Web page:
Saudi Arabia’s decision to enforce the provisions of its Nitaqat labour law has raised concerns not only in India, but also in the rest of the subcontinent. The law specifies that one out of 10 employees in every business establishment should be a Saudi national. The fallout in terms of displacement could affect many among an estimated three lakh low- and semi-skilled workers from India. More specifically, almost a fourth of all Keralites who work in the Gulf countries are in Saudi Arabia. The kingdom’s drive to expand job avenues for its own nationals by means of the localisation initiative — that had actually come into effect in November 2012 — is unexceptionable in itself. It is also clear that those expatriate workers who are in Saudi Arabia through legally compliant processes have nothing much to fear from the latest crackdown. The issue then boils down to the need to curb the activities of unscrupulous recruiting agents who prey on the anxieties of unskilled or semi-skilled emigrants who somehow want to get to the Gulf region in search of work. In spite of awareness drives initiated by the Ministry of Overseas Indian Affairs, illegal and irregular migration continues. This has to end. Kerala has now sought diplomatic intervention to obtain assurances from Saudi Arabia of a six-month amnesty for the affected expatriates. It has also requested that those who are returned are not sent through the deportation route, that would result in an entry ban being imposed on them by other Gulf countries. These appear to be reasonable suggestions. The State government claims to have extracted a promise from the Central government to bear the cost of travel of migrants returning from Saudi Arabia.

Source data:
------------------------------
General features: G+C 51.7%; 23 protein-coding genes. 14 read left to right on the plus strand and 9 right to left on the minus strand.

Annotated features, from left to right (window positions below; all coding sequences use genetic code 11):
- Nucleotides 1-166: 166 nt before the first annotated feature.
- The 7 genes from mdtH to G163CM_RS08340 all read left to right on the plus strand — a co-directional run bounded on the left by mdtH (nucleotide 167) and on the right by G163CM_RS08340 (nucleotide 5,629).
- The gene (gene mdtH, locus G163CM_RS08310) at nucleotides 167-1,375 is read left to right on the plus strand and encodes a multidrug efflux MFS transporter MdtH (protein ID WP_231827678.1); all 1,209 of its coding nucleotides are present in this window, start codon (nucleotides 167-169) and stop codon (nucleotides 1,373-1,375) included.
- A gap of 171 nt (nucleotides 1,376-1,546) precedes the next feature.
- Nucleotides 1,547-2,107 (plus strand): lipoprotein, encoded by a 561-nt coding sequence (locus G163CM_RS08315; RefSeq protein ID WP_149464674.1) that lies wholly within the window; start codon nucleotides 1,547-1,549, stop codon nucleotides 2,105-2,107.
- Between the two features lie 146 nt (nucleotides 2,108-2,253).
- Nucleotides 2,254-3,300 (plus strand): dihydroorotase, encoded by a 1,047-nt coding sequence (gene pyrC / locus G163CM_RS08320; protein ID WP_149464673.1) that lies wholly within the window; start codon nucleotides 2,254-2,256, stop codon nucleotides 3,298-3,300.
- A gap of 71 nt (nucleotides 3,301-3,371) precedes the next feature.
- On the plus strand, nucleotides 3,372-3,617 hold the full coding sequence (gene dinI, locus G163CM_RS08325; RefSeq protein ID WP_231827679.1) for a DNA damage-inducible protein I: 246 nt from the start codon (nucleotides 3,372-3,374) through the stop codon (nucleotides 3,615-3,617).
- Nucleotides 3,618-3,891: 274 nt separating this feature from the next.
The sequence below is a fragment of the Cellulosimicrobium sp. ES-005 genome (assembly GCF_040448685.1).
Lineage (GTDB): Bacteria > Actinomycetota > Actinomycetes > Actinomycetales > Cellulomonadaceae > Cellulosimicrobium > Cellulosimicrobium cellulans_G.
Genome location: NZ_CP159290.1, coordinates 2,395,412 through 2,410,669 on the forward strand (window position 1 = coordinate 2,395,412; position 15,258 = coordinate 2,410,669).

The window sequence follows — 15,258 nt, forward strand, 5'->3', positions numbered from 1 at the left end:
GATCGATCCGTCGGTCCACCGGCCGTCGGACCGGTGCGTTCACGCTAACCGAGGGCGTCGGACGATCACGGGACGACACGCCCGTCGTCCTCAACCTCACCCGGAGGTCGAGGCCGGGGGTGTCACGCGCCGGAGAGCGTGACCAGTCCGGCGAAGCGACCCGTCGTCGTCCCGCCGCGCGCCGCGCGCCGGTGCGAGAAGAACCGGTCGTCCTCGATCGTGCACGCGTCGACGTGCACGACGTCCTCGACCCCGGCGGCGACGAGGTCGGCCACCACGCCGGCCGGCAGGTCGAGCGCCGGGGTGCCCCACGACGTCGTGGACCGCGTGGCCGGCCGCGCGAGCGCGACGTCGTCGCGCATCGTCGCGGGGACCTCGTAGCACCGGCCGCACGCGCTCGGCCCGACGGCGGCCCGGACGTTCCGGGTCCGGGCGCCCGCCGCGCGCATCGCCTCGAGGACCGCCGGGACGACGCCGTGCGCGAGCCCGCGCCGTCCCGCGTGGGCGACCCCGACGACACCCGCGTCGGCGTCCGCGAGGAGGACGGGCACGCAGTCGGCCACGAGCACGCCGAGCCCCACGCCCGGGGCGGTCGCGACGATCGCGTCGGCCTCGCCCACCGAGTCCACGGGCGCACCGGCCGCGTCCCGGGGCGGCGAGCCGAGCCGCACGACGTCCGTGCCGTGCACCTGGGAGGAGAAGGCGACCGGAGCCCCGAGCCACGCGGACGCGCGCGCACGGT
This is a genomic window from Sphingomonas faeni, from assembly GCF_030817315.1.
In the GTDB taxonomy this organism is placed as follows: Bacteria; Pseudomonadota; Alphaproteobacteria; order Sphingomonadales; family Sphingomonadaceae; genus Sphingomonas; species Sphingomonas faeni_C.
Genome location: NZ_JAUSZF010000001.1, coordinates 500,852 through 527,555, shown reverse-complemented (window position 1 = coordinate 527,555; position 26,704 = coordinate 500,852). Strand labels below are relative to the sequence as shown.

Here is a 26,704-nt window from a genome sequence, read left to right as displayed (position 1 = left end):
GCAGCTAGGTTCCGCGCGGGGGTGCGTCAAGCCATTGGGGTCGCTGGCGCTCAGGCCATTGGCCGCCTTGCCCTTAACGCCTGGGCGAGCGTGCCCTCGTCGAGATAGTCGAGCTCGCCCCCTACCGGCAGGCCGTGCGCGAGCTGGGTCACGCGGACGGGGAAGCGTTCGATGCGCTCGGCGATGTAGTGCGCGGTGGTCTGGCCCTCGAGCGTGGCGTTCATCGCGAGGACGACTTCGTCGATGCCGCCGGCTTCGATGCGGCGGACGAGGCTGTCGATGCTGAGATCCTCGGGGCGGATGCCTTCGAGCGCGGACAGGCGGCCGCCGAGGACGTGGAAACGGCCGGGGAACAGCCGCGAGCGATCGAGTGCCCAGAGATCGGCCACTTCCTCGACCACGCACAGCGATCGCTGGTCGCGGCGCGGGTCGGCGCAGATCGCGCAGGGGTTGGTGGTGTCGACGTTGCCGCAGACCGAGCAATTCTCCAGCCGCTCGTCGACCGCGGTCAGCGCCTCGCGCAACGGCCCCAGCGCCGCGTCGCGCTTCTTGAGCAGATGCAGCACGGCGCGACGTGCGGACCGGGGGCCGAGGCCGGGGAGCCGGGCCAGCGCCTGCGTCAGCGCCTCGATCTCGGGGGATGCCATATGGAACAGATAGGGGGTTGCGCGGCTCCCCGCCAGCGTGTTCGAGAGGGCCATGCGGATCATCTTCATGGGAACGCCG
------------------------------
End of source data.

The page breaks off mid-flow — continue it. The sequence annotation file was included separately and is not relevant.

Any impression that the Saudi Arabian move is meant to target Indian workers specifically may be off the mark and unfair. Among the countries of the region, Saudi Arabia is the biggest employer of foreign workers in terms of absolute numbers. These numbers are accounted for by the big three labour exporters of South Asia: India, Pakistan and Bangladesh. For the latter two, Saudi Arabia is the biggest market. Sri Lanka is also a player. Reports that the enforcement of Nitaqat is part of a larger Saudi strategy of tightening the screws on the Sheikh Hasina government in Bangladesh for its secular policies are certainly far-fetched. If Saudi Arabia has set its mind to cleaning up the emigration scene and achieving a better balance in the profile of its labour force, that is not a bad thing for the expatriate labour market in the Gulf region as a whole. But Riyadh should soften the blow now.